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Vaso-occlusive pain management in sickle cell disease

Michael R DeBaun, MD, MPH
Elliott P Vichinsky, MD
Section Editors
Donald H Mahoney, Jr, MD
Stanley L Schrier, MD
Deputy Editor
Jennifer S Tirnauer, MD


Acute, painful episodes are the most common reason for individuals with sickle cell disease (SCD) to seek medical attention. The frequency of pain episodes is likely to be underestimated because these episodes are managed at home, especially as individuals with SCD grow older and learn how to manage pain on their own.

No evidence-based guidelines exist for the treatment of SCD-associated acute pain episodes, either in the hospital or at home. However, reasonable strategies can be employed that are based on established principles of pain management and pharmacokinetics of opioids. Our approach to the management of painful episodes in children and adults with SCD is discussed here.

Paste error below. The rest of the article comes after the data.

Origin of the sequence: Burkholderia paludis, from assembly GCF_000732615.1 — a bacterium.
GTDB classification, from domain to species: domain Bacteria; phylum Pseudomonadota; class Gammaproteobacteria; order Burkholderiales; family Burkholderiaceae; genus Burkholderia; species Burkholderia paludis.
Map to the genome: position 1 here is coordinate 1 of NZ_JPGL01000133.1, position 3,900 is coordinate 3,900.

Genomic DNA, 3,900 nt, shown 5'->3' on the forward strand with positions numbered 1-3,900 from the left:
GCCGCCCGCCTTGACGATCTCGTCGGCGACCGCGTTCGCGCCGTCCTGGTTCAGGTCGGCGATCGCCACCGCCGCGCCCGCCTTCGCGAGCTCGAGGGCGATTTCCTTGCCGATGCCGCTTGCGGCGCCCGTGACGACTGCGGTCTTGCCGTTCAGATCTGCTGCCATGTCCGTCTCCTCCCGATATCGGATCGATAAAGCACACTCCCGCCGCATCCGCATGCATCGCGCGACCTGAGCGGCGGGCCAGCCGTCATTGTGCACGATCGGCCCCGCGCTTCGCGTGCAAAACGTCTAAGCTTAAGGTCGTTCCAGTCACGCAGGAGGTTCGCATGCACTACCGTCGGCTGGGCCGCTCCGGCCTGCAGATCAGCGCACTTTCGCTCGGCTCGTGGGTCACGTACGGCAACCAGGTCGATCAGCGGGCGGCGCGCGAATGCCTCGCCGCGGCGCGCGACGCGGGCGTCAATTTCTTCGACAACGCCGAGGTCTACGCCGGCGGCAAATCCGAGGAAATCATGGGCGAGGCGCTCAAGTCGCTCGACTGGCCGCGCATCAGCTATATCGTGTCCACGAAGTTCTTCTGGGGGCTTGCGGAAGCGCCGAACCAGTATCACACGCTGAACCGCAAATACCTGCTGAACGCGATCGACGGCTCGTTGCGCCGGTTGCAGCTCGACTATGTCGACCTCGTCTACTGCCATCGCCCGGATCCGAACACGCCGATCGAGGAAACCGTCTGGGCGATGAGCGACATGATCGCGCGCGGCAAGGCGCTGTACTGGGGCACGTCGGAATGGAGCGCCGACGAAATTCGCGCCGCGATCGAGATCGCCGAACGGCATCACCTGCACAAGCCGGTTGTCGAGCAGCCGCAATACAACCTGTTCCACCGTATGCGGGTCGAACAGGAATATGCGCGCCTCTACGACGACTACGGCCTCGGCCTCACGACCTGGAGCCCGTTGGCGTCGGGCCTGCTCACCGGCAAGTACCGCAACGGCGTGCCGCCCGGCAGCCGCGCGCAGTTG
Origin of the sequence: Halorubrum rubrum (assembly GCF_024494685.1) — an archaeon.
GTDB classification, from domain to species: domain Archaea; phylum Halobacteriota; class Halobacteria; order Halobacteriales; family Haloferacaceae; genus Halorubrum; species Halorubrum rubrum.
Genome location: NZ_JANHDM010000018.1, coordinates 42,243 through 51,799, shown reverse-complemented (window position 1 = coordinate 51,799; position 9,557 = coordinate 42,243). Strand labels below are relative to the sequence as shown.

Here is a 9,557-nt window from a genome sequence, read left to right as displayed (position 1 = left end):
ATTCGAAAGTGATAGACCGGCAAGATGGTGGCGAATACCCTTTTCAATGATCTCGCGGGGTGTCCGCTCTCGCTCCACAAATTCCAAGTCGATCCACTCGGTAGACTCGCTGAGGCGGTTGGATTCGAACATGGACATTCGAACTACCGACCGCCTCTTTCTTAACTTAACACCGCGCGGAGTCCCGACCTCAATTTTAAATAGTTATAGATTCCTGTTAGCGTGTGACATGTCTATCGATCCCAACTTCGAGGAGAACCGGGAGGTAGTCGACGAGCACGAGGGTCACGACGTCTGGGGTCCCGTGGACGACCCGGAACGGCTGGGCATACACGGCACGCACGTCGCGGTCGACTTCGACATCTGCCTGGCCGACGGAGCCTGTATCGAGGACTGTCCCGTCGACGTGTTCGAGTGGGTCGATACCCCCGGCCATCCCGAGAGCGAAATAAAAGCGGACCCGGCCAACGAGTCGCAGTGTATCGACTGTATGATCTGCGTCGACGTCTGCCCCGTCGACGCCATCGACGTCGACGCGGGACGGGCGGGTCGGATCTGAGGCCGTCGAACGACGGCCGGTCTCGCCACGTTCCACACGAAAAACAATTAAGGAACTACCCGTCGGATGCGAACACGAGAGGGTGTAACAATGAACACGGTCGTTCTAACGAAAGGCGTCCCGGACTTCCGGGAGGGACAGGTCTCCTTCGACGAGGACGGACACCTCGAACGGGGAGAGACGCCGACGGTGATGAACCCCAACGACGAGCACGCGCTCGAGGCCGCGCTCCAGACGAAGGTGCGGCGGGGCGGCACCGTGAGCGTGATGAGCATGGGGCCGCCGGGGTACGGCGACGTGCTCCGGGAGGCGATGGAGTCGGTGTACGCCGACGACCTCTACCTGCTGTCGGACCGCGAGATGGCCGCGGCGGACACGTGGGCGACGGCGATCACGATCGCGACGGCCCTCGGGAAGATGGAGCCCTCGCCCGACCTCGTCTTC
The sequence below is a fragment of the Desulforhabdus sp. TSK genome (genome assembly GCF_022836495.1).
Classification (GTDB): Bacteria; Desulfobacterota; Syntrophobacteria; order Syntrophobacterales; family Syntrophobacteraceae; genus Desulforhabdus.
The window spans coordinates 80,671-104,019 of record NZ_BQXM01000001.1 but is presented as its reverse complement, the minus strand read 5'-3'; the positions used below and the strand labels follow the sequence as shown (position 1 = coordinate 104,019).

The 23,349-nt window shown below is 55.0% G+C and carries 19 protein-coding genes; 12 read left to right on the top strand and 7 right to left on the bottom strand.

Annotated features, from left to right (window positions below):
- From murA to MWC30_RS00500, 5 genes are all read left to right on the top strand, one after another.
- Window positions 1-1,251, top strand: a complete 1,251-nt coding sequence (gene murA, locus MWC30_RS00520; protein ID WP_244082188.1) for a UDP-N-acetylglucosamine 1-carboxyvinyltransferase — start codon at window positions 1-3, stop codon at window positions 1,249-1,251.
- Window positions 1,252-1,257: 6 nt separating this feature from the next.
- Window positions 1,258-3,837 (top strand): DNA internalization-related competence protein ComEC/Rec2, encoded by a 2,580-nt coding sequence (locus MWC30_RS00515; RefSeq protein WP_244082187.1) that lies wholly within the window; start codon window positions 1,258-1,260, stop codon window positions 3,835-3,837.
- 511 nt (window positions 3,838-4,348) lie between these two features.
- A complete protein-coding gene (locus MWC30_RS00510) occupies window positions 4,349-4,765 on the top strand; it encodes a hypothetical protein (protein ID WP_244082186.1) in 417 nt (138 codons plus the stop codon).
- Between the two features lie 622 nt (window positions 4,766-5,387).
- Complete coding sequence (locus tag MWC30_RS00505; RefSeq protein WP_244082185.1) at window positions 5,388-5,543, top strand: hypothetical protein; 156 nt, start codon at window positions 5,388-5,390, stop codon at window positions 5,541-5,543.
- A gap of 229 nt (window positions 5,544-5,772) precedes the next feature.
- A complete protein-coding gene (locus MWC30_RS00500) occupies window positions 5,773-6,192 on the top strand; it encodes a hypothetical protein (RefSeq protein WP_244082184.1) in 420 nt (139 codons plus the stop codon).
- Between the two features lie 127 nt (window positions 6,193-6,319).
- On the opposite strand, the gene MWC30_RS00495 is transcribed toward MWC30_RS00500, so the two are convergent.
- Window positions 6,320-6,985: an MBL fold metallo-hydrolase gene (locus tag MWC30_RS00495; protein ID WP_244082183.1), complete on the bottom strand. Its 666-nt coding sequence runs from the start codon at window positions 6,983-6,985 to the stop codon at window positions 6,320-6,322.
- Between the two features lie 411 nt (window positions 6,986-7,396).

Separate topic reviews discuss the evaluation for other SCD complications that present with pain, the mechanisms of vaso-occlusive pain, and other aspects of the management of sickle cell disease:

Acute evaluation for SCD complications that present with pain – (see "Evaluation of acute pain in sickle cell disease")

Pain mechanisms – (see "Mechanisms of vaso-occlusion in sickle cell disease")

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Literature review current through: Sep 2017. | This topic last updated: Oct 11, 2017.
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